Man involved in Ponzi scheme should realize there is more to life than material possessions

One quick glance at the paper and it is hard to miss the article on the personal destruction of a local couple caught in the cancer of greed (“Drink the good wine, sell the Louis Vuitton: Alleged Ponzi scheme mastermind told wife to hide assets, feds say,” Jan. 4).

The thought that one person can be so afflicted with an endless need for symbolic representations of wealth is overwhelming. What personal need is being fulfilled with this extreme act of accruing stuff, expensive stuff? At what point does this race to gratification end? There seems to be an increased amount of empty souls, searching for contentment in all the wrong places. Have we lost our innate capacity for joy? Has the expression of gratitude been lost in an ever-increasing materialistic world?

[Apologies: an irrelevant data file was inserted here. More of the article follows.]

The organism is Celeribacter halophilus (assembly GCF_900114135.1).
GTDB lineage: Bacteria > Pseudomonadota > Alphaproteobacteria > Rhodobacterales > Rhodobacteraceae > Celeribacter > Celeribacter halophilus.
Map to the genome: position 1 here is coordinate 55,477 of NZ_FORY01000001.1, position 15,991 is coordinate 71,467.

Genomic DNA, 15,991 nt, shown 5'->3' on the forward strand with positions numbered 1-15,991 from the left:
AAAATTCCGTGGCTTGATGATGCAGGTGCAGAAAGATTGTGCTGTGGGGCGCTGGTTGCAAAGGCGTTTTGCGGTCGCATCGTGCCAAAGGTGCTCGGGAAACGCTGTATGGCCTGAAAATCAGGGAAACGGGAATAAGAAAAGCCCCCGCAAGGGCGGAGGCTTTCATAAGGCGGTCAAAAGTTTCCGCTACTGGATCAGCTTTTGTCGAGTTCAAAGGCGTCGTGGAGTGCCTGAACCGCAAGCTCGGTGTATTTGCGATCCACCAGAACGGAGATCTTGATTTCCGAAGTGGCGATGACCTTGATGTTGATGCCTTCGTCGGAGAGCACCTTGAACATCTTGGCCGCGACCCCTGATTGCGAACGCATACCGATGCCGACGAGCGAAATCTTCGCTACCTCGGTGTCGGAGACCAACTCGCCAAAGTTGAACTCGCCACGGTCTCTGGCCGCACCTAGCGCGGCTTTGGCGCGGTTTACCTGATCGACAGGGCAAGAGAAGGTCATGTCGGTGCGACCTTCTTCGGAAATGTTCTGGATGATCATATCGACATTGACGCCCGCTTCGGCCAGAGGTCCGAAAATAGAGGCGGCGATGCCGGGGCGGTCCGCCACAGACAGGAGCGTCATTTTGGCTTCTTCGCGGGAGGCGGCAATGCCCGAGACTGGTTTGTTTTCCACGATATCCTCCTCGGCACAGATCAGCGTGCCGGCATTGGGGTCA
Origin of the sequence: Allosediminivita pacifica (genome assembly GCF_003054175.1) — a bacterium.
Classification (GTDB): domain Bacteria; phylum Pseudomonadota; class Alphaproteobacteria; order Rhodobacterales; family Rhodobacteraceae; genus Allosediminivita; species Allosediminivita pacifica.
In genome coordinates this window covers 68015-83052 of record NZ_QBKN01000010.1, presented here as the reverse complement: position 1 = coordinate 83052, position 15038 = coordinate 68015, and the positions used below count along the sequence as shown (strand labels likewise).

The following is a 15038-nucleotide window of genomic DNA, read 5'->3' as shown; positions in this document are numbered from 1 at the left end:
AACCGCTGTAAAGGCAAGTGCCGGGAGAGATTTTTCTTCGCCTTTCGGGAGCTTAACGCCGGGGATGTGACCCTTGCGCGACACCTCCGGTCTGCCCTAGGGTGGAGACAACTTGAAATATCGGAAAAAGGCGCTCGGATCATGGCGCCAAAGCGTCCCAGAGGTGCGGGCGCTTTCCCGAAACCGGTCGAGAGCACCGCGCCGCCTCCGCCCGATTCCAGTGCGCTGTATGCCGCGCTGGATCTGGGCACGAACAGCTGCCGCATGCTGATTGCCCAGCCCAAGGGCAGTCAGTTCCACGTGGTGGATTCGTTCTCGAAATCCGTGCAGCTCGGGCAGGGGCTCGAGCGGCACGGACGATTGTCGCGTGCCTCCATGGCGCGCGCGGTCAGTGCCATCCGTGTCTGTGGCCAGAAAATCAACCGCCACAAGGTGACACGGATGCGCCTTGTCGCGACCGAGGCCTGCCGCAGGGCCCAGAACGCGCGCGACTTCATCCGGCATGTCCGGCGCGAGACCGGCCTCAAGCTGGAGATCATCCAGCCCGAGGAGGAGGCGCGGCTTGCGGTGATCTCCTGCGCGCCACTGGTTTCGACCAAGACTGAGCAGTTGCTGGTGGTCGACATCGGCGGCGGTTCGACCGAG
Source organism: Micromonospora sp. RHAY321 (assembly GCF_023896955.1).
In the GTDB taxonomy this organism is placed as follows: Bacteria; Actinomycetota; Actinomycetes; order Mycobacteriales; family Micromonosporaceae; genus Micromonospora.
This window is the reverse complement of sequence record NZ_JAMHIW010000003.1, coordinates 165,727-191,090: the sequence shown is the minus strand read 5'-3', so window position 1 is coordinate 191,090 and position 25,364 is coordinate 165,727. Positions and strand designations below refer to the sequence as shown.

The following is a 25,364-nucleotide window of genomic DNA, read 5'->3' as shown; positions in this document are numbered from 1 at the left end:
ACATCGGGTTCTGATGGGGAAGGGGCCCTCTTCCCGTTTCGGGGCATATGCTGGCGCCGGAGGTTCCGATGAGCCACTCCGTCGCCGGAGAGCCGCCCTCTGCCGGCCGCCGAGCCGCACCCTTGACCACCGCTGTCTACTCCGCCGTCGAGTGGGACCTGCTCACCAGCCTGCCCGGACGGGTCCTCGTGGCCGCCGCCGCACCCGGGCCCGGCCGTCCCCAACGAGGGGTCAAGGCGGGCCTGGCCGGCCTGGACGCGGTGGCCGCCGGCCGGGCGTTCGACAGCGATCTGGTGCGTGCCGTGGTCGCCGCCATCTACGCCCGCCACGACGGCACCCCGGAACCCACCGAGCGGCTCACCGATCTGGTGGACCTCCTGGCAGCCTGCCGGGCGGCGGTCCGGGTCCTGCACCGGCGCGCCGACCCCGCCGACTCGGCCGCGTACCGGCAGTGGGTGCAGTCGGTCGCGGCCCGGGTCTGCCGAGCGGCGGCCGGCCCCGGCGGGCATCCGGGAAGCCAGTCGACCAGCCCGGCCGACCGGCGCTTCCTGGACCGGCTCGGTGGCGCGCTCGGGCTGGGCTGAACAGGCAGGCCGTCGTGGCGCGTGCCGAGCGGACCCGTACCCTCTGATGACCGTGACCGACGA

Hard work and struggle builds the gifts of tenacity, self-pride and accomplishment. Certainly, these are the gifts that define us, not the expensive wine in the Sub-Zero or the sports cars, mansions and designer clothes. I am hoping we will all talk more about personal fulfillment and the small parts of each day that bring us joy and great personal accomplishment.

Our young people, especially, need to hear our voices. Let’s flood the world with our innate capacity for affirmation in hopes that empty souls will find new ways and places to search to fill their void.

Call it a donation of heart.

Jane Gordon, Lutherville-Timonium

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